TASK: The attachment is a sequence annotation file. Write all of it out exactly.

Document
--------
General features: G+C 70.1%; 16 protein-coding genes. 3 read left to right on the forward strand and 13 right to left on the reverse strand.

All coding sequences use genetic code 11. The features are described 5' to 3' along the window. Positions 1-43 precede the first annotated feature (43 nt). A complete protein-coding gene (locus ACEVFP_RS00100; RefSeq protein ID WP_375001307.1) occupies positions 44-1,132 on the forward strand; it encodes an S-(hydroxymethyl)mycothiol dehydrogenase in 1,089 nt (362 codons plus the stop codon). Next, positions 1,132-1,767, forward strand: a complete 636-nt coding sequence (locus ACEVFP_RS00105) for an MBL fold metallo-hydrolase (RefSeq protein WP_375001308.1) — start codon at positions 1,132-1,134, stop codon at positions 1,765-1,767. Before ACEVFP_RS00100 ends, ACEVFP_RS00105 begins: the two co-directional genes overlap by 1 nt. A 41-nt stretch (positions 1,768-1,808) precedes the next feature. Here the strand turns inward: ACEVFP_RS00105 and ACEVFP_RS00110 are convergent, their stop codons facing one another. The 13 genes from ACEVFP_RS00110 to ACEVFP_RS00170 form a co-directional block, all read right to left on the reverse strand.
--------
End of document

General features: G+C 70.1%; 16 protein-coding genes. 3 read left to right on the forward strand and 13 right to left on the reverse strand.

All coding sequences use genetic code 11. The features are described 5' to 3' along the window. Positions 1-43 precede the first annotated feature (43 nt). A complete protein-coding gene (locus ACEVFP_RS00100; RefSeq protein ID WP_375001307.1) occupies positions 44-1,132 on the forward strand; it encodes an S-(hydroxymethyl)mycothiol dehydrogenase in 1,089 nt (362 codons plus the stop codon). Next, positions 1,132-1,767, forward strand: a complete 636-nt coding sequence (locus ACEVFP_RS00105) for an MBL fold metallo-hydrolase (RefSeq protein WP_375001308.1) — start codon at positions 1,132-1,134, stop codon at positions 1,765-1,767. Before ACEVFP_RS00100 ends, ACEVFP_RS00105 begins: the two co-directional genes overlap by 1 nt. A 41-nt stretch (positions 1,768-1,808) precedes the next feature. Here the strand turns inward: ACEVFP_RS00105 and ACEVFP_RS00110 are convergent, their stop codons facing one another. The 13 genes from ACEVFP_RS00110 to ACEVFP_RS00170 form a co-directional block, all read right to left on the reverse strand.